[​IMG]
     
  10. TexasSpeed
    Joined: Nov 2, 2009
    Posts: 4,603

    TexasSpeed
    Member

    Looks good! You started off with more than what I did. And it's in better shape too!

    Is that a 60's car I see in the back behind the Buick in the shop shot?
     
  11. hasty
    Joined: Jul 5, 2009
    Posts: 1,403

    hasty
    Member

    Looking good. Good luck with the build.
     
  12. oldsboy
    Joined: Oct 24, 2005
    Posts: 452

    oldsboy
    Member

    Since the door could mount I gave the sheet metal on the door a look and came up with some replacement panels and finagled them in, one way or another.

    [​IMG]

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    It's amazing what can happen when you take your time.

    [​IMG]
     
    brEad likes this.
  13. oldsboy
    Joined: Oct 24, 2005
    Posts: 452

    oldsboy
    Member

    TexasSpeed -

    It is, its a 63 bel-air 4 door. My friend has that end of the shop. There were actually three of us in there. Behind the 63 is actually a 30/31 Model A Sedan and across the center aisle is an early 50's Henry J. Had a pretty cool set up until we had to part ways due to jobs and such...
     
    Last edited: Jan 11, 2011
    Tin Lizzie likes this.
  14. MATACONCEPTS
    Joined: Aug 7, 2009
    Posts: 2,069

    MATACONCEPTS
    BANNED

    making it yourself, I like it
     
  15. Pir8Darryl
    Joined: Jan 9, 2008
    Posts: 2,490

    Pir8Darryl
    Member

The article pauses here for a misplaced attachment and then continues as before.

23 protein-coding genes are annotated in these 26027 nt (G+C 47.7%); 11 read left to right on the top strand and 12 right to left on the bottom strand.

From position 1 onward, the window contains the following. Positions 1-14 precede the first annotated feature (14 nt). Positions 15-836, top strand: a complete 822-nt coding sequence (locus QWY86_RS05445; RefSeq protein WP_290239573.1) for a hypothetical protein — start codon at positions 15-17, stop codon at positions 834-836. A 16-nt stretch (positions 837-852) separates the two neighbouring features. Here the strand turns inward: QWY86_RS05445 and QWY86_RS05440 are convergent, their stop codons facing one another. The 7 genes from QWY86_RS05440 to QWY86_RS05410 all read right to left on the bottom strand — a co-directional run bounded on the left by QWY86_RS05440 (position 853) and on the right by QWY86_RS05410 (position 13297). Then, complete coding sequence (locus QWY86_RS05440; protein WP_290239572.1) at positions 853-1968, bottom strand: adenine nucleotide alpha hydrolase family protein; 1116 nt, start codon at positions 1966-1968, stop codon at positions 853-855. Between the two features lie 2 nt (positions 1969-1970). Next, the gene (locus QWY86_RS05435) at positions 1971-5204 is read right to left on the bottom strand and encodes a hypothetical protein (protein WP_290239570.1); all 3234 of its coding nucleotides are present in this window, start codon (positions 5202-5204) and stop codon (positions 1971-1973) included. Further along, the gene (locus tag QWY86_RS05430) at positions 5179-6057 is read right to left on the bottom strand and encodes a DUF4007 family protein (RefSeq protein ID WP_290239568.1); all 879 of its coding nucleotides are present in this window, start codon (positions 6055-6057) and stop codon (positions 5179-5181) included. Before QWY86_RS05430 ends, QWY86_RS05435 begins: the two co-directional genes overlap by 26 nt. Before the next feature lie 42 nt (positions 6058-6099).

Looking good so far!!!
     
  16. oldsboy
    Joined: Oct 24, 2005
    Posts: 452

    oldsboy
    Member

    Well, you get the idea. The body started to come together after a few years honestly. Winters really suck to work in.

    [​IMG]

    So found another shop, got it set up and started to concentrate on the frame since the body was pretty much ironed out beyond more of the finer details. Like I'd said before I've spent countless hours staring at photos I'd taken at Bonneville and researching the Bones/Spencer suspensions and decided to just go for it by starting with pinching the model A frame like the Bones. [thanks to the mag. articles]

    [​IMG]

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    This is where the project ended up and was the last time Dad actually was able to see what I was up to... [roughly a year ago]
     
    brEad likes this.
  17. oldsboy
    Joined: Oct 24, 2005
    Posts: 452

    oldsboy
    Member

    Ended up moving the project home for a bit and was able to work pretty hard on it which brings the progress up to date.

    Front suspension with grill shell checking fit with spring and axle.

    [​IMG]

    How I resolved the front spring perch. I ended up making a set of bushings to accept the tapered end of the perch rather than machining the perch itself. The idea was to save that bit of taper for added strength to support forces applied to the perch.

    [​IMG]

    Perch holes drilled and bushings test fit with front suspension entirely mocked up before initial tac-welds prior to final welding.